Snake Oil Salesman or Snake Charmer
The traveling salesman has always had slightly negative, slightly shady reputation. If you’ve ever seen The Music Man, particularly the opening scene on the train, you know what I mean. I would like to think business has changed from the days of the “snake oil salesman” to what we now refer to as a “manufacturer’s rep.
I have been a “rep” for quite a few years. Sometimes I wonder if I know anything at all. Other times I think I am on the verge of splitting an atom. I don’t have all the answers; some times, I don’t even have or understand the questions, but indulge me for a few minutes while I share my experiences.
At a minimum, you should expect your rep to understand their products and services. Typically when a new product or service is offered, it starts with pretty pictures via an email campaign. Anyone can make pretty pictures. Let’s see how it really works and functions and does it make sense for you, the distributor, to offer and promote.
Before any of you comment, yes I have done demos where the dang thing was put together upside down, or the ease of set up is made easier with a large hammer, but I can take the ribbing and say “you saw it here first folks.” My excuse is that I hardly ever do this, which is not much of an excuse. But, it can be entertaining, if not for me.
You should expect an update on the company — What has been its successes and its shortcomings. If you have “hitched your wagon” to a company, then you need to know we are headed in the right direction, bringing new, innovative products to market, adding staff to accommodate growth, and improving the overall customer service experience for you, the distributor, and ultimately for your customer. I always try to give a little State of the Union in my meetings. You need to have confidence in us.
You should expect industry knowledge. Classic Exhibits has distributors in many different segments of this industry. We can tell you what we are seeing, not seeing, and sometimes what we are afraid to see. We travel and chat with portable/modular distributors, custom houses, event companies, Internet resellers, and suppliers. In some ways, we want to be your “Canary in the Coal Mine.” We try to be an extension of you and your company. I never talk about a specific customer and their methods, but I might tell you that “many companies are having great success with venue-based marketing” or that there are a lot of customers doing well with Sacagawea. We want to give you information that will help direct your company.
You should expect your manufacturer’s rep to assist in the mentoring of new employees. We aren’t trying to run your company, but many times a new employee just needs to talk to a veteran. It may be about strategies or products or industry history or specific venues. I get asked tons of travel-related questions because I have done so much of it. I look at mentoring as another way to offer advice and make friends.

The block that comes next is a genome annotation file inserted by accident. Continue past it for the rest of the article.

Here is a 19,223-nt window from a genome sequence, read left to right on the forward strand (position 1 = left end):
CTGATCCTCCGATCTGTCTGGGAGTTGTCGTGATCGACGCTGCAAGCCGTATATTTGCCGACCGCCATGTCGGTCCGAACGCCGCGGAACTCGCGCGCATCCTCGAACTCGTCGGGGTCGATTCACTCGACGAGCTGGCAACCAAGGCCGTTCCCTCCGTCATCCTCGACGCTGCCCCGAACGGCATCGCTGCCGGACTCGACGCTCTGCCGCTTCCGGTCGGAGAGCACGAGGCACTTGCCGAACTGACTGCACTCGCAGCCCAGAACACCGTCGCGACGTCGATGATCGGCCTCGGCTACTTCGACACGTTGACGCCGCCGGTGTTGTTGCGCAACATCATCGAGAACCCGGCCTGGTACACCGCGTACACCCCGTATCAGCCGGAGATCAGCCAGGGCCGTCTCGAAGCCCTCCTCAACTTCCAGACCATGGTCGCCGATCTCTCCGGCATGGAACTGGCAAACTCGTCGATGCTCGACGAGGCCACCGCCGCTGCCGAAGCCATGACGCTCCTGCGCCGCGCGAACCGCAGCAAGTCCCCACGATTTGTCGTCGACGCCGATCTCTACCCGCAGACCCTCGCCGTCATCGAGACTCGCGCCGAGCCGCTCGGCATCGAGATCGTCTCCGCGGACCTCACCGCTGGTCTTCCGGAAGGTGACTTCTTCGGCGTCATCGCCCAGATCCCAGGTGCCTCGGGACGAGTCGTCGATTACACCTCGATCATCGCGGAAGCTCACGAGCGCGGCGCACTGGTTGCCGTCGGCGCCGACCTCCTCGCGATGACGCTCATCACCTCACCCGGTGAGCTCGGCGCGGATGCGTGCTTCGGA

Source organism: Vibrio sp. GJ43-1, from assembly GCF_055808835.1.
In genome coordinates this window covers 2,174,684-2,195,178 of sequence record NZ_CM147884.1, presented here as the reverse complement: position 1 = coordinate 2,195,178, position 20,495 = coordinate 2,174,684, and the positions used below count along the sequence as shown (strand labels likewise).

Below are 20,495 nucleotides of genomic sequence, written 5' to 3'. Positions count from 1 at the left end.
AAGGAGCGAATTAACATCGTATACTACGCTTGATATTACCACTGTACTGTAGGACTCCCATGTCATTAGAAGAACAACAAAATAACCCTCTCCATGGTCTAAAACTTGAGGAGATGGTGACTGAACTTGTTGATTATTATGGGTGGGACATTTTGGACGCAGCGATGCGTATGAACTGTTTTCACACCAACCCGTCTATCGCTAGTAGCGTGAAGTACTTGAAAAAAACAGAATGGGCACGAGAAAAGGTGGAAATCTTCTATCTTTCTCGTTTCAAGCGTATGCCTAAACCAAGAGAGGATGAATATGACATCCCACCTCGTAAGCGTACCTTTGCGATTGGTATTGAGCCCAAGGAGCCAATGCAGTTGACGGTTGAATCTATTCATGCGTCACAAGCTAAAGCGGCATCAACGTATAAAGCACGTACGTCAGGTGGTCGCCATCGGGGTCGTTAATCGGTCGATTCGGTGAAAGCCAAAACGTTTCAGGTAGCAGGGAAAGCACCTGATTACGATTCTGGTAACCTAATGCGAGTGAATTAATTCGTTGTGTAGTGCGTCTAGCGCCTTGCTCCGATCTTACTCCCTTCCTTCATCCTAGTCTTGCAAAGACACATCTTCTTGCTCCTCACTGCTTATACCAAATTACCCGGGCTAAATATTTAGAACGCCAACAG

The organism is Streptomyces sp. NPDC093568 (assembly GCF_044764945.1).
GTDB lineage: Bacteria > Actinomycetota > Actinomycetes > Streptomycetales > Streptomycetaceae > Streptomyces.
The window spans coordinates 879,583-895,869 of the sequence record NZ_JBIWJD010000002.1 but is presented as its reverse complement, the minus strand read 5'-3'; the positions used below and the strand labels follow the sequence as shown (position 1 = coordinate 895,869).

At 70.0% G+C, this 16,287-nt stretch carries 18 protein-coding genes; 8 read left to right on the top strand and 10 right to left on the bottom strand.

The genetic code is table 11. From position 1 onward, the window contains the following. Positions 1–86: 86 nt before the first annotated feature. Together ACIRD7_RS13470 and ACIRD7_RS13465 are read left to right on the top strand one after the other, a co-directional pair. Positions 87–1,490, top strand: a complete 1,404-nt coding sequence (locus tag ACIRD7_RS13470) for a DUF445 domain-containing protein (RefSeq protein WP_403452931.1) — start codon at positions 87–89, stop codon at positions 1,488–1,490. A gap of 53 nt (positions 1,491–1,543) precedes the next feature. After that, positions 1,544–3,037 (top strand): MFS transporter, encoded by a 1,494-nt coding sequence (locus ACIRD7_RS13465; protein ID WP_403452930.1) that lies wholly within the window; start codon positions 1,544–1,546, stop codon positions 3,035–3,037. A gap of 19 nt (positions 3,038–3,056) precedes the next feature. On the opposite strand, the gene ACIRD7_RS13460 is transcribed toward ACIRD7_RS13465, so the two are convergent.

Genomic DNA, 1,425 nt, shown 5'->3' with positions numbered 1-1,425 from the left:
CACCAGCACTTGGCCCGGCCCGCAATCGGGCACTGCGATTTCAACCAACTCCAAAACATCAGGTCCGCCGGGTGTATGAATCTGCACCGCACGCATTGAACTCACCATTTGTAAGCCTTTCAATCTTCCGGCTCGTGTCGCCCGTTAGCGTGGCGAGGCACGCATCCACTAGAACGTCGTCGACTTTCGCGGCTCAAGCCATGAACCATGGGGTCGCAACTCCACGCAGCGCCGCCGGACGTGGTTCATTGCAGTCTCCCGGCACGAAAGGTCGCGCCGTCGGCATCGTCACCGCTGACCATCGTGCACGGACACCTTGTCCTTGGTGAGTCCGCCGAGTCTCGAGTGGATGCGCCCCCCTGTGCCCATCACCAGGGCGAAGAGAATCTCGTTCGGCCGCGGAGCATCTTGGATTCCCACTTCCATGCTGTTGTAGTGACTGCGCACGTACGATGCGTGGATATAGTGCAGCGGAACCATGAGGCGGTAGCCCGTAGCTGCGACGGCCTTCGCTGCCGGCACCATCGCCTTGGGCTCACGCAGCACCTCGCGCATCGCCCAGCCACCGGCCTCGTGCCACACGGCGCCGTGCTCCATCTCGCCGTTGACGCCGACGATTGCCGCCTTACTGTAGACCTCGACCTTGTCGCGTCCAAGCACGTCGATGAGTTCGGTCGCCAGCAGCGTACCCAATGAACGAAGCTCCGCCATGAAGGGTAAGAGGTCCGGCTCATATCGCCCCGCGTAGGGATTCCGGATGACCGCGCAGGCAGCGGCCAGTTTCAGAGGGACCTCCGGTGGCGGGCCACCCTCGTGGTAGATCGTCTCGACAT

Whenever a Classic Distributor has a new salesperson, I want to connect with them. The goal is to make him feel part of an industry that is made up of a lot of really smart, seasoned folks.
You should expect your manufacturer’s rep to “grease the wheel” from time to time. When you are struggling with something, and it isn’t making sense and adding up, call your manufacturer’s rep to ask them to get involved. We can sometimes prevent issues from developing (if you see problems coming). We also can get far deeper into “the system” than you, the customer can. Think of us is as your insurance agent. You have a claim and the adjuster does their thing. You look at the results, or the pending results and scratch your head and say, “Hmmmm, that makes no sense.” The next call you make is to your insurance agent. He or she needs to be that buffer and so does your manufacturer’s rep.
You should expect your rep to be a listener. If Classic Exhibits does one thing better than the rest, it’s listening to our customers. We encourage ideas to be brought to us. It seems like every trip I take (about 25 or so a year) I get in a conversation where a customer offers up something that will make us better. The flip side of this is the customer always needs to feel comfortable in “venting” to you. Sometimes they just need to be heard. The last thing you ever want is for your clients to think you don’t care or are only giving lip service. Listen. Listen twice as much as you talk. That’s why you have two ears and only one mouth
Finally, you should expect your rep to be a friend, or at least a close colleague. Friends buy from friends. So if you really want to boil down everything to one simple thought: we are out to make friends. Can you become friends with your customers? Do you like people and are you genuinely interested in their lives. I have been to weddings, funerals, vacations, concerts, sporting events, fishing and hunting trips. They are all opportunities to engage and spend time with a customer and a friend. It makes my life richer because I like and respect them . . . and if it adds to our business growth, then that is a bonus. My good buddy Scott Lindsay and I have been on hunting trips together. You spend 15 hours in a truck each direction, along with sharing a hotel room for five nights and tell me you aren’t better friends than when you left. To build a better relationship, just be friends.
I can honestly say, with the customers I have had over the years, it certainly doesn’t have to work. I have had the best experiences with some truly wonderful people. Can you say that about your job?
Till the next time,